Blame "Informal" Runway Program For Traffic Over
Residents of Hawaii's Ewa Beach are increasingly frustrated
about what they say is increasing noise levels from Honolulu
International Airport, especially at night, and they're letting
state and federal officials know.
At the heart of the growing controversy is not only the
increased number of lower flying jets, but a runway system that
seems to encourage such traffic over populated areas.
Aircraft flying into HNL are able to land on two runways: Runway
4 Right, which takes aircraft out over water, and Runway 8 Left,
which goes out over Kalaeloa and lower Ewa Beach and is the shorter
of the two runways, according to the Honolulu Advertiser.
The state Department of Transportation developed an "informal
runway use program," also known as the "preferential runway use
program" that requires all large, heavy and military turbo jets to
use Runway 4R between 7 pm and 7 am, away from residential
But there are some who believe pilots prefer to land on Runway
8L because it is shorter and uses less fuel. Pilots can request
Runway 8L at night by claiming "aircraft operational necessity,"
which is but one of several allowable reasons.
"If you're going to allow (a pilot), and he wants to go home,
sure he's going to use it," George Palfi, a Japan Airlines pilot
who lives in the affected area and flies into Honolulu several
times a month, said after a public meeting with state Department of
Transportation and Federal Aviation Administration officials last
At the meeting, FAA and DOT officials declined to speculate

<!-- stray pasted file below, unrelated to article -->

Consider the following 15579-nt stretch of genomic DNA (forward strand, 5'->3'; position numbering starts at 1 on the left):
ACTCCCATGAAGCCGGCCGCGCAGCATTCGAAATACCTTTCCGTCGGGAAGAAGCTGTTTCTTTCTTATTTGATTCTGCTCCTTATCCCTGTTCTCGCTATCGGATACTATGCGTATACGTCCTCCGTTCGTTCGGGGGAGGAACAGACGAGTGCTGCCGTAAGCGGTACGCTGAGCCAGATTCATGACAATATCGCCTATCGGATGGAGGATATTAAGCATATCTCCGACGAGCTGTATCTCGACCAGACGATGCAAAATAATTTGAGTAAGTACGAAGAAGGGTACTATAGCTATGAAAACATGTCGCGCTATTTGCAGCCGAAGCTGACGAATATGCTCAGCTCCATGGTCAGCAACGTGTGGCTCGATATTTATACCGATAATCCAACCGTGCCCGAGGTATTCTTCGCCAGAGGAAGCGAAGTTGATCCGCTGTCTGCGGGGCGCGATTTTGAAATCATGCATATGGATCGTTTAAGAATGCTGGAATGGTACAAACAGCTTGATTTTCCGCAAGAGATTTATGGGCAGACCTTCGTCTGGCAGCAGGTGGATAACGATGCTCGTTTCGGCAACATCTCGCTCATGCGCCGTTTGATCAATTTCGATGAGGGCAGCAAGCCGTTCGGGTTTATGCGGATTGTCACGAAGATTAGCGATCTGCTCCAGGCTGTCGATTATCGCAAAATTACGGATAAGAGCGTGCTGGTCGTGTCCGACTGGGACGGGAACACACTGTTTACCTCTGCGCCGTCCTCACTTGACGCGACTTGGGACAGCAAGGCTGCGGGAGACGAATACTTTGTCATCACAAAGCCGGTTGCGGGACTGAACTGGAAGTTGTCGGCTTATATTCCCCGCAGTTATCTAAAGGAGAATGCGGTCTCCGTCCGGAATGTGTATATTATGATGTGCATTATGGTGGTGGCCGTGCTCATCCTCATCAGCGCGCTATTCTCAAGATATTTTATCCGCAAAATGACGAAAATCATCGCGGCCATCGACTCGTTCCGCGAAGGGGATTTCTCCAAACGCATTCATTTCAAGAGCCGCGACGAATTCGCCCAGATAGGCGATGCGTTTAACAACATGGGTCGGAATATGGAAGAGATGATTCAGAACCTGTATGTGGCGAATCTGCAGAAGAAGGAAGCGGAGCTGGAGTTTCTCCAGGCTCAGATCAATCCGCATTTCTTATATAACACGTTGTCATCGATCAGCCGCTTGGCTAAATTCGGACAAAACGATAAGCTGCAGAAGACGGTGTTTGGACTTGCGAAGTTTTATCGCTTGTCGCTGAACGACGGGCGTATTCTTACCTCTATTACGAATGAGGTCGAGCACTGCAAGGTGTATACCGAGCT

about why pilots would or would not request to use Runway 8L at
night, but would rather look at it from a safety
"The way I look at airport operations, we want to make it as
safe and efficient and effective as possible," said Jim Pratt, DOT
air site operations manager in Honolulu. "And if a pilot tells me
that he needs to - due to either an emergency or operational
necessity -- use a particular runway, I'm not going to second-guess
Residents at the meeting said they want pilots to file a report
if Runway 8L is requested at night, according to Palfi. He said
there's no reason why Runway 4R can't be designated as the primary
Following the meeting, DOT spokesman Scott Ishikawa said his
agency is looking at placing more noise-measuring monitors under
the flight path and promised better communications with community
officials if something like an emergency happened that would
translate into increased use of Runway 8L.
Robert Rabideau, FAA air traffic manager in Hawaii, encouraged
legislators to see about the possibility of a noise compatibility
study of Runway 4R. He acknowledged planes may, indeed, be flying
lower than they used to.
Pratt agreed. "The answer to this question is the political
process," he said.
State Sen. Will Espero and Rep. Kymberly Pine told those at the
meeting they would seek congressional involvement.
FAA spokesman Ian Gregor said Friday while he did not have
numbers showing any recent change in Runway 8L usage, he did know
the number of flights in and out of HNL dropped from 414,000
annually in 1991, to 318,000 in 2006.
But Kiran Polk -- general manager of the Iroquois Point Beach
Club, a subdivision in the affected area -- disputed Gregor's
figures. She says the number Gregor cites do not consider how many,
when and the types of aircraft using each runway. She said the
government needs to also consider that of 1,463 rental units at the
former Navy housing development, 1,090 are now rented, and
indicating substantial area growth.
"I want them to stop flying Ewa Beach in the evenings," said
Pine, who complains of being frequently awakened by planes rattling
her Ocean Pointe home. "They wouldn't do it over Waikiki, so why
won't they do it for the people of Ewa Beach?" At the very least,
they should go back to higher flight patterns."